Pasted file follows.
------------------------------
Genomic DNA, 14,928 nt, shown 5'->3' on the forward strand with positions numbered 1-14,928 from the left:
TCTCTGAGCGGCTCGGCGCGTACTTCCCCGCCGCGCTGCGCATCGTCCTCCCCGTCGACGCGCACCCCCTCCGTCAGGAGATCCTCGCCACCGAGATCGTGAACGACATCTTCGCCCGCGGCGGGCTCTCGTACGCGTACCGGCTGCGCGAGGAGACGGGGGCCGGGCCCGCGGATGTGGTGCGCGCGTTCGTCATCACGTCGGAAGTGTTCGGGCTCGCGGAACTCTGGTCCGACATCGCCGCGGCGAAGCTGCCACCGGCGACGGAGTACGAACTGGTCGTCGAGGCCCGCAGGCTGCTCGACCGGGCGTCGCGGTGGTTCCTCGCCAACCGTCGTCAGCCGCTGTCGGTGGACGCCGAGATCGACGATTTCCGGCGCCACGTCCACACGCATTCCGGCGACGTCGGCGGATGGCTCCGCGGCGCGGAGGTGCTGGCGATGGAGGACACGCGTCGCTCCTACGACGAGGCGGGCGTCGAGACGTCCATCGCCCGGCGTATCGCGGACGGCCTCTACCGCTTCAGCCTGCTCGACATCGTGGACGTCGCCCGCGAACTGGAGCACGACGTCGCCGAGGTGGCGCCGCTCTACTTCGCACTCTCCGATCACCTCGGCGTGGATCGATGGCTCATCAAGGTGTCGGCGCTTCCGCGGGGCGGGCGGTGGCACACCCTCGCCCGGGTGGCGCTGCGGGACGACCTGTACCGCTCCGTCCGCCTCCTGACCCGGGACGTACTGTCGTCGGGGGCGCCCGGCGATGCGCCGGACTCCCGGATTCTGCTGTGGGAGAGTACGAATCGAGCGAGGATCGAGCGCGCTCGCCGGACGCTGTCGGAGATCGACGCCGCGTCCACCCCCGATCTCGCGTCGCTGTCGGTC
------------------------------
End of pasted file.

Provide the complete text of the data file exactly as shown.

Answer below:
Genomic DNA, 14,928 nt, shown 5'->3' on the forward strand with positions numbered 1-14,928 from the left:
TCTCTGAGCGGCTCGGCGCGTACTTCCCCGCCGCGCTGCGCATCGTCCTCCCCGTCGACGCGCACCCCCTCCGTCAGGAGATCCTCGCCACCGAGATCGTGAACGACATCTTCGCCCGCGGCGGGCTCTCGTACGCGTACCGGCTGCGCGAGGAGACGGGGGCCGGGCCCGCGGATGTGGTGCGCGCGTTCGTCATCACGTCGGAAGTGTTCGGGCTCGCGGAACTCTGGTCCGACATCGCCGCGGCGAAGCTGCCACCGGCGACGGAGTACGAACTGGTCGTCGAGGCCCGCAGGCTGCTCGACCGGGCGTCGCGGTGGTTCCTCGCCAACCGTCGTCAGCCGCTGTCGGTGGACGCCGAGATCGACGATTTCCGGCGCCACGTCCACACGCATTCCGGCGACGTCGGCGGATGGCTCCGCGGCGCGGAGGTGCTGGCGATGGAGGACACGCGTCGCTCCTACGACGAGGCGGGCGTCGAGACGTCCATCGCCCGGCGTATCGCGGACGGCCTCTACCGCTTCAGCCTGCTCGACATCGTGGACGTCGCCCGCGAACTGGAGCACGACGTCGCCGAGGTGGCGCCGCTCTACTTCGCACTCTCCGATCACCTCGGCGTGGATCGATGGCTCATCAAGGTGTCGGCGCTTCCGCGGGGCGGGCGGTGGCACACCCTCGCCCGGGTGGCGCTGCGGGACGACCTGTACCGCTCCGTCCGCCTCCTGACCCGGGACGTACTGTCGTCGGGGGCGCCCGGCGATGCGCCGGACTCCCGGATTCTGCTGTGGGAGAGTACGAATCGAGCGAGGATCGAGCGCGCTCGCCGGACGCTGTCGGAGATCGACGCCGCGTCCACCCCCGATCTCGCGTCGCTGTCGGTC